Pull Google Maps traffic data into AdWords with this script library
Columnist Russell Savage shows how you can use the Google Maps Distance Matrix API to get traffic data and use this information to customize your paid search ads.
San Francisco is the third-worst city in the United States for traffic congestion, according to a study by the 2015 Urban Mobility Scorecard. Commuters in San Francisco spend an extra 78 hours a year delayed in traffic, and as far as I can tell, it won’t be getting better any time soon.
Now that traffic information is so easy to access from any smartphone, your customers are likely checking and changing their behavior because of it. And when your customers change their behavior, you should be able to react.
Today, I’m happy to share a library I wrote to access Google Maps traffic data to determine commute times. By entering an origin, destination and departure time, you can quickly see how long a normal drive takes and how long the drive takes with traffic. Using that data, you can change your bids and Ad schedules or enable a set of Ads targeted directly toward those commuters.
Please note that I’m not advocating for you to advertise to commuters while they’re driving, but folks definitely use their phones while on public transport and as passengers in carpools and taxis. Additionally, people who deal with onerous commutes might have special needs, and you can use your ad creative at any hour to show you are aware of and feel their pain.
Introducing the Google Maps Distance Matrix API
Google Maps traffic information is available via the Distance Matrix API, and to access it, the only thing you need to do is to get a developer key from Google. You can call the service up to 2,500 times in a 24-hour period for free, which should be fine for most advertisers. (For all the details about quotas and the rate for additional calls, check out the usage limits page.)
Follow the instructions on the Google help page to generate a server key to use with this library. You can keep all the defaults, since the only thing that really matters is the final 40-character key. That’s what we will be using to call the library.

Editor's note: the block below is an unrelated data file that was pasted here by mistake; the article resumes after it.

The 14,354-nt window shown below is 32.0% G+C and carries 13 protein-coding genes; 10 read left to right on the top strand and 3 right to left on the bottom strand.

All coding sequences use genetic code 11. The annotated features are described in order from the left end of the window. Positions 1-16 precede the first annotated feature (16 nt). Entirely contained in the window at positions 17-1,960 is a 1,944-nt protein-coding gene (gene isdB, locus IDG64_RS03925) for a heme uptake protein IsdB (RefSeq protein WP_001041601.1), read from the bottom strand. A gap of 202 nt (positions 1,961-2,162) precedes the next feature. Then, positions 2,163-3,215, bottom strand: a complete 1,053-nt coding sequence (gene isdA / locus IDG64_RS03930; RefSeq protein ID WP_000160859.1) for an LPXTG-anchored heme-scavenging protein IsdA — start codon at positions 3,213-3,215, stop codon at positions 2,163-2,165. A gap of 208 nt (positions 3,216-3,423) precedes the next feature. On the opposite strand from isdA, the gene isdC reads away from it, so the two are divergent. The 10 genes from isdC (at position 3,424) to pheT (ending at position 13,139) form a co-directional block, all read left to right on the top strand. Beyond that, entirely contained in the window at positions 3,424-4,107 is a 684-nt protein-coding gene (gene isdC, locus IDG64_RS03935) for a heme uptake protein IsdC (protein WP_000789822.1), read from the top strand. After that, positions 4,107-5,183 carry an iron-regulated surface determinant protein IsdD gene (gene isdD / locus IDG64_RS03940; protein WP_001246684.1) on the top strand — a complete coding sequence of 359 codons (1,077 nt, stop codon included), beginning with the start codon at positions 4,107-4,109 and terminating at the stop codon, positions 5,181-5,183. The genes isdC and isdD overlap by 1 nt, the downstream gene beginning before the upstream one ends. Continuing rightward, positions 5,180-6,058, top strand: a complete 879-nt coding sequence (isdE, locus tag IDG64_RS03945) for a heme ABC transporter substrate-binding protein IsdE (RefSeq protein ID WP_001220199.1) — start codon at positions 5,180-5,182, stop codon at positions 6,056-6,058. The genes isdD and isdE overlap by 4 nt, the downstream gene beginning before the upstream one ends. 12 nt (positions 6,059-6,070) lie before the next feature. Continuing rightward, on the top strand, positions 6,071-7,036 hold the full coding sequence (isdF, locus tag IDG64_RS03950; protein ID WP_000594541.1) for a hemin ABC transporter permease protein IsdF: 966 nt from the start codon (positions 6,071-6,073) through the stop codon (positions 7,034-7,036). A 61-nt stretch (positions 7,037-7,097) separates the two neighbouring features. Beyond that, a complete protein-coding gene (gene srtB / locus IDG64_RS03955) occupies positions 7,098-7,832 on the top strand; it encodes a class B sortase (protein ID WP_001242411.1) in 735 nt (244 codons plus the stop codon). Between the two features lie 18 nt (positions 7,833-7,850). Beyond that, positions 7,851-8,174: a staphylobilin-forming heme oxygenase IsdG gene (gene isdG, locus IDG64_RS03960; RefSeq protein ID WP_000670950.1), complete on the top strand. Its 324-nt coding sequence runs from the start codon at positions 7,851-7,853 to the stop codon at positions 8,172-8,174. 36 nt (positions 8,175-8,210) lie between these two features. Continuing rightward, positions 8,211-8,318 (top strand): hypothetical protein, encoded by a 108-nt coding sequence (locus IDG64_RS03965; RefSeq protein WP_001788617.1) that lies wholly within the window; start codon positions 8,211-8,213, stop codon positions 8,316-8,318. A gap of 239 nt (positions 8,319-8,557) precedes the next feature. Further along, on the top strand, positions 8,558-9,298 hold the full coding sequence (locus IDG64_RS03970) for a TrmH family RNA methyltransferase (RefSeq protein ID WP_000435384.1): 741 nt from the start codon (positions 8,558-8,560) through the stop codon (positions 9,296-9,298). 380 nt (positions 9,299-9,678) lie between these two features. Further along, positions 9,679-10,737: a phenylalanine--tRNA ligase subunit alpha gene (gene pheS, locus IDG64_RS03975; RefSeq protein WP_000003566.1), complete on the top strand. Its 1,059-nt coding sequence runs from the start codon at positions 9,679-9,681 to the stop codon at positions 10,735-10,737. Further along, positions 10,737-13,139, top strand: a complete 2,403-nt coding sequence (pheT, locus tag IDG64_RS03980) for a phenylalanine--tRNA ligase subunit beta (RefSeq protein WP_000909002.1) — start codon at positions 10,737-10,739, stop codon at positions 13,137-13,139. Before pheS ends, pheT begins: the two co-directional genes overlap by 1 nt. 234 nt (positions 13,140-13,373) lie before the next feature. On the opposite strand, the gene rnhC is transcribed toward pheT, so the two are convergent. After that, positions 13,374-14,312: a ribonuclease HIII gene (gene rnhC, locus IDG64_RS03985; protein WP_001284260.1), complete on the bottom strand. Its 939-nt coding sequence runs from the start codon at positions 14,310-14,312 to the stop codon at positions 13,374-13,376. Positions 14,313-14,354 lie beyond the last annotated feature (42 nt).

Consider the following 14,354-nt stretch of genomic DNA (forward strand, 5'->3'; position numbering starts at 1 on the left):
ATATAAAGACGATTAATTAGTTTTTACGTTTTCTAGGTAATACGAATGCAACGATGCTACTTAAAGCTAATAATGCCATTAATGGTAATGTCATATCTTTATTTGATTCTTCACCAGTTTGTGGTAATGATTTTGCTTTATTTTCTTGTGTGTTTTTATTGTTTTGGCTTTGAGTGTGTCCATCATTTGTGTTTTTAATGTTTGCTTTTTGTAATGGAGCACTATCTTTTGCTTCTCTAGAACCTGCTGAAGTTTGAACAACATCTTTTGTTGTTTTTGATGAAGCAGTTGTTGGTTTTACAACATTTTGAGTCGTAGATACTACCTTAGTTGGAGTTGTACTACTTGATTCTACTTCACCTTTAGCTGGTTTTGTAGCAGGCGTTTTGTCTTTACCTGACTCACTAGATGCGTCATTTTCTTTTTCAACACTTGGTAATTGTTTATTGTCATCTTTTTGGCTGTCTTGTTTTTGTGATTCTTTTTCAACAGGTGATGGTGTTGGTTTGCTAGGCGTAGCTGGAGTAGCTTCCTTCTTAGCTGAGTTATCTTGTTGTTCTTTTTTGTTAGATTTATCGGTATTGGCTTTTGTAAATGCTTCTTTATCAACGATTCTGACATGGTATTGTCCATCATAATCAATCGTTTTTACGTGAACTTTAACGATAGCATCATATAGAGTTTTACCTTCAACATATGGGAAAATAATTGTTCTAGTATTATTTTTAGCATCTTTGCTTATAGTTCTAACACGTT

Don’t worry, I know a shortcut
Now that we have the server key, let’s take a look at the library I put together to access the API. As always, I’ll explain and give an example of how to use the code below.
The library is designed to work with all the parameters described in the documentation of the Distance Matrix API using the exact same names. The only required parameters are the key, the list of origins and the list of destinations, but if you want to get traffic estimates, you also need to pass in departure_time as per the documentation.
Keep in mind that you can add multiple origins or destinations, and Google will calculate the distances between each (hence the word “matrix” in the title). This is a good way to save on API calls. You can get the duration and the duration in traffic for any of the origins and destinations by using their index from the getOrigins and getDestinations function. Here’s an example of how to set up and use the library.
Accessing the Matrix
Here we are using multiple locations and accessing the results of Los Angeles, CA, to Palo Alto, CA, by passing in 1, 1 to the functions. If we wanted Los Angeles to Truckee, we would pass in 1, 0. Of course, if you are only passing in a single origin and destination, you can ignore those indices altogether, since they default to 0, 0. There is additional documentation in the library for each of the public functions.
Assuming you passed in a departure time, your response should have a duration and a duration in traffic, each with its own value. The difference between these two values indicates how delayed your customer is going to be on their way to or from their location.
Expanding on this example, you could start storing this data in a Google Sheet and use it to identify when the biggest traffic delays happen in the area you’re targeting. Each duration also returns a text field that you might be able to use in dynamic ad substitutions as well.
If you have some cool ideas of how you might use this information, make sure to let me know on Twitter. Happy commuting!
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